NK: I think what it means is that we can actually do it. Because I think for a really long time, millennials—you know, our generation—we’ve collectively seen it be harder and harder to break into any industry. And it’s not just film and entertainment. It’s finance, it’s medicine—but especially if you’re a creative person of color, entertainment itself is the hardest industry, probably, to get into. So selective. And then to be a person of color, which they don’t want, and then to be a female person of color, which they don’t, don’t want, I think a film like ‘Dear White People’ shows that if you have a great idea—if you’re talented and if you are determined and you have discipline and if you’re constantly diligent about what you want to do—that it can happen. And I think that’s what ‘Dear White People’ really proves. I think ‘Dear White People’ is really representative of our generation of, you know, young creatives like us that there’s this kind of self-determination.
AL: Just personally, it’s everything. Personally, it’s just like dreams fulfilled constantly. I just get chills thinking about it. But you know, on a sort of larger level, it kind of goes back to my first response. I just feel like it means for some people, the door has opened wider. You know, how to get things done and take things in your own hands.
The ViP: WHAT’S BEEN THE BIGGEST OBSTACLES IN GETTING THE MOVIE FROM THE CONCEPT PHASE TO WHERE IT IS NOW, GEARED FOR NATIONAL RELEASE?
AL: I guess the biggest obstacle would probably be getting other people on this van—[to prove] that there were people out there who wanted to see this movie. There were moviegoers out there who wanted to see it. You know.
The ViP: Sort of proving there was an audience.
AL: Yeah. Exactly. And I think that comes more from the industry standpoint. But proving to the industry that—I think just finding someone who believed enough to say all right, all these people responding on Twitter and liking the Facebook page and liking the concept trailer—maybe that does translate to real actual human beings who will go and see the film. I mean, we still have to prove that point, I think, but I’m just amazed by—just on social media—how quickly people respond. It’s bigger than a movie, even now. That hashtag, #DearWhitePeople. It’s not just about us anymore.
The ViP: WHAT DO YOU HOPE FOR ‘DEAR WHITE PEOPLE?’
NK: I hope it just does well. I hope people go see it. I hope people go see it and I hope people laugh. And I hope that people also don’t take this film as seriously as they kind of are right now. You know, I know people are thinking that this is going to revolutionize the way we think about race, but I mean, as much as I want that to happen, I also want really good ticket sales and I want people to laugh because this is a film. It’s a satire. It’s funny. It’s well thought out. It’s creative. And I want people to enjoy it. I want people to think, too, but first and foremost, I want people to enjoy it and to appreciate the work that Justin Simien created and this world that he created and my castmates and my crew members all poured their blood, sweat, and tears into to make this a reality.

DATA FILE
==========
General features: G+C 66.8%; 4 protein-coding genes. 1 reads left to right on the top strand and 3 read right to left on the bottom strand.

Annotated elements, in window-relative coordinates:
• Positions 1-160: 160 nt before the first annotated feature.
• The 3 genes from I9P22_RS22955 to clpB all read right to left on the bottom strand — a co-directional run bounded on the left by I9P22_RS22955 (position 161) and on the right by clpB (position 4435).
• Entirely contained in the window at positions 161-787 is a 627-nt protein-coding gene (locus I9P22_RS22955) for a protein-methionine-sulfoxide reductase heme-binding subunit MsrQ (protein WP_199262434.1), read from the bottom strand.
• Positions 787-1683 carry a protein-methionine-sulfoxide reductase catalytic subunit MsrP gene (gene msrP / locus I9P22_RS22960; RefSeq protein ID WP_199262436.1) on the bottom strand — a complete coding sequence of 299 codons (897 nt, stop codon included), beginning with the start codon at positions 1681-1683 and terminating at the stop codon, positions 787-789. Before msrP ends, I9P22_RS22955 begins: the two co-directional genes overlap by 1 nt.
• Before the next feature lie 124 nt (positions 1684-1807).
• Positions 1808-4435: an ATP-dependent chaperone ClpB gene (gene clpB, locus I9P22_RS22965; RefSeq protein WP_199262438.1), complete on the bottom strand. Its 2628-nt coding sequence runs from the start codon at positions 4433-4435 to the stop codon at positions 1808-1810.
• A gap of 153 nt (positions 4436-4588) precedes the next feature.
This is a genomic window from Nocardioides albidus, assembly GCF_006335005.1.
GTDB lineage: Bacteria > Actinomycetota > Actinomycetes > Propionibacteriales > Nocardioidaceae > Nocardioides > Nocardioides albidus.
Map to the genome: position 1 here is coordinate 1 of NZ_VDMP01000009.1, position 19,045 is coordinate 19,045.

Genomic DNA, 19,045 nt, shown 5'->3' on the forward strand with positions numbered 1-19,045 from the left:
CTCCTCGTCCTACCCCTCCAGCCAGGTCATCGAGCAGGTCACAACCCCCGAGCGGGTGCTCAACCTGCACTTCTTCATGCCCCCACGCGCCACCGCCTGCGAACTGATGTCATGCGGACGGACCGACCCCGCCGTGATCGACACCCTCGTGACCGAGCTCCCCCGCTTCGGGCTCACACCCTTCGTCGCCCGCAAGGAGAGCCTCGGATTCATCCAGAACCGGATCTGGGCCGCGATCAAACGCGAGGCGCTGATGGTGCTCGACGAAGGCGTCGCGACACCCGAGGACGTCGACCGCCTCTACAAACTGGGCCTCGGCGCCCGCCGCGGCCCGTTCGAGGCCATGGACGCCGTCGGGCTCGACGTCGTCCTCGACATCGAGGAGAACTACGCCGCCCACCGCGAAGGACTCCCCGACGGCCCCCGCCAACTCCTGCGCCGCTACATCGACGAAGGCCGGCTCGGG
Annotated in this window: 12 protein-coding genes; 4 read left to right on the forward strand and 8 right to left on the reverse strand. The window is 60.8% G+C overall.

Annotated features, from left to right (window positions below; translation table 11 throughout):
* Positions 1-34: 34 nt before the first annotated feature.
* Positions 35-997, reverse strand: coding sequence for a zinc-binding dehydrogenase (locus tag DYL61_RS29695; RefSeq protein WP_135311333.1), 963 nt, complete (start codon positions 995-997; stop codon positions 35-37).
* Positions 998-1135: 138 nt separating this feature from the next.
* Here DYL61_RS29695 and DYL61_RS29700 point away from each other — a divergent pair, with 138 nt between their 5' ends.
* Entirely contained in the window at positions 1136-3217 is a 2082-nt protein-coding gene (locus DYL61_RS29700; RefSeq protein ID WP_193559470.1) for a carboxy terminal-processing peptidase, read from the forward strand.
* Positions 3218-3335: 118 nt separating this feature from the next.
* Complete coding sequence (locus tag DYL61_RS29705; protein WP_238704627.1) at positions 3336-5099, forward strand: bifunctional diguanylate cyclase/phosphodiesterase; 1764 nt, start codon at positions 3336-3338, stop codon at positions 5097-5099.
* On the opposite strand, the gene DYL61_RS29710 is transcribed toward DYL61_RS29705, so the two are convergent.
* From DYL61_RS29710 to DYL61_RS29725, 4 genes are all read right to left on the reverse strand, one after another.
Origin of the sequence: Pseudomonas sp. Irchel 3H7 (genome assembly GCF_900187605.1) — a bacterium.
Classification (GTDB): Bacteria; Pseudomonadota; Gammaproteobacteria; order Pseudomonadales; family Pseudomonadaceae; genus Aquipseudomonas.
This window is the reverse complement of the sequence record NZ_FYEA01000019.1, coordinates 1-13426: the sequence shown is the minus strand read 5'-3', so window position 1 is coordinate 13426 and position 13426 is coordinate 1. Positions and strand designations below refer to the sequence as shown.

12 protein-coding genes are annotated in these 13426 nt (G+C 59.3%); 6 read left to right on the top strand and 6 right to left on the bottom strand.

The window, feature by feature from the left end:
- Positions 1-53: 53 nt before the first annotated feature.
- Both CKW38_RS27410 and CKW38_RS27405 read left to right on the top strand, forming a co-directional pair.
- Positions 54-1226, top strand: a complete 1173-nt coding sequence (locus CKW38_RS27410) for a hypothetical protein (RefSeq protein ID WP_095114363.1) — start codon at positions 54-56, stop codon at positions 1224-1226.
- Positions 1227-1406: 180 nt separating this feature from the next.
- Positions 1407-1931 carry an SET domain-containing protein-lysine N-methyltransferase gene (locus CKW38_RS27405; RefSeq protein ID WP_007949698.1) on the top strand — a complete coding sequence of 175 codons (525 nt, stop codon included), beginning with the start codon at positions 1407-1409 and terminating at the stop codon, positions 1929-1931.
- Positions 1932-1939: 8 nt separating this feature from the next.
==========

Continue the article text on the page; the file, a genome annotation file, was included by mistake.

NJ: I’m so confident that it’s going to have a huge impact. This story that Justin is telling is truthful. It is one that people need to hear about often. I think it’s going to change lives and open people’s minds. I know that it’s going to be sold out everywhere. I just picture it being sold out everywhere and talked about everywhere… I think it’s going to shake people socially and in a good way. I think it’s going to have a definite positive impact and it will also lead to what our ultimate goal is—a resurgence of more things like this.
AL: I would hope for the people behind it—for the people involved, for Justin, for everyone else—I hope that ‘Dear White People’ just continues to open doors for everyone, continues to allow them to have the creatively free careers that I think they’re all supposed to have and at the level that I think they’re all supposed to be at. I think the door is open for conversation, you know, when it comes to race and identity and culture. I think that door has been opened and I think we have been a part of it – at least creating a new dialogue around it, but I hope that people watch this movie in classrooms and discuss the issues and use it as a tool to sort of broaden their understanding of race and identity in America and what that means to themselves as people. That’s what I’d like to see ideally.